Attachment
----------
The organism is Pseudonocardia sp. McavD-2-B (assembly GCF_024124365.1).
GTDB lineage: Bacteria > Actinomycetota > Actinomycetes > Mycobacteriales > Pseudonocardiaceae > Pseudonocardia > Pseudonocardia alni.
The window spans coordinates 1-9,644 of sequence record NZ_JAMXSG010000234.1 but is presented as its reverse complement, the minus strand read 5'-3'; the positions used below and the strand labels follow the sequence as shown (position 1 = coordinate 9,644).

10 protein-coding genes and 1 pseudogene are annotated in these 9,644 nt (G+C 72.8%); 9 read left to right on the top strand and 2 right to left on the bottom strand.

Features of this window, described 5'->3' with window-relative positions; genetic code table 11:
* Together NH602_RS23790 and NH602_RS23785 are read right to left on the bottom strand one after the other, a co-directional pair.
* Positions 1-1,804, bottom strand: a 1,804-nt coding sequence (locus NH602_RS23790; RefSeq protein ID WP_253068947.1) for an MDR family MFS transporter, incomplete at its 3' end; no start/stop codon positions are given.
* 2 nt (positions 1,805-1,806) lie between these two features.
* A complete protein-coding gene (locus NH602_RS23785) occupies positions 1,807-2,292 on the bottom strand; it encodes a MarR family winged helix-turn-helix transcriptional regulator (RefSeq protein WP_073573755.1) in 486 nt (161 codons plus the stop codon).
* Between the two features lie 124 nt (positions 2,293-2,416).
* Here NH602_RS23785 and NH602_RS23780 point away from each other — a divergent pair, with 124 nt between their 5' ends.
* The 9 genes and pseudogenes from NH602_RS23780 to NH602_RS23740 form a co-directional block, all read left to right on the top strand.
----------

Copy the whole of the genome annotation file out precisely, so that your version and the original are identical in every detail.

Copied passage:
The organism is Pseudonocardia sp. McavD-2-B (assembly GCF_024124365.1).
GTDB lineage: Bacteria > Actinomycetota > Actinomycetes > Mycobacteriales > Pseudonocardiaceae > Pseudonocardia > Pseudonocardia alni.
The window spans coordinates 1-9,644 of sequence record NZ_JAMXSG010000234.1 but is presented as its reverse complement, the minus strand read 5'-3'; the positions used below and the strand labels follow the sequence as shown (position 1 = coordinate 9,644).

10 protein-coding genes and 1 pseudogene are annotated in these 9,644 nt (G+C 72.8%); 9 read left to right on the top strand and 2 right to left on the bottom strand.

Features of this window, described 5'->3' with window-relative positions; genetic code table 11:
* Together NH602_RS23790 and NH602_RS23785 are read right to left on the bottom strand one after the other, a co-directional pair.
* Positions 1-1,804, bottom strand: a 1,804-nt coding sequence (locus NH602_RS23790; RefSeq protein ID WP_253068947.1) for an MDR family MFS transporter, incomplete at its 3' end; no start/stop codon positions are given.
* 2 nt (positions 1,805-1,806) lie between these two features.
* A complete protein-coding gene (locus NH602_RS23785) occupies positions 1,807-2,292 on the bottom strand; it encodes a MarR family winged helix-turn-helix transcriptional regulator (RefSeq protein WP_073573755.1) in 486 nt (161 codons plus the stop codon).
* Between the two features lie 124 nt (positions 2,293-2,416).
* Here NH602_RS23785 and NH602_RS23780 point away from each other — a divergent pair, with 124 nt between their 5' ends.
* The 9 genes and pseudogenes from NH602_RS23780 to NH602_RS23740 form a co-directional block, all read left to right on the top strand.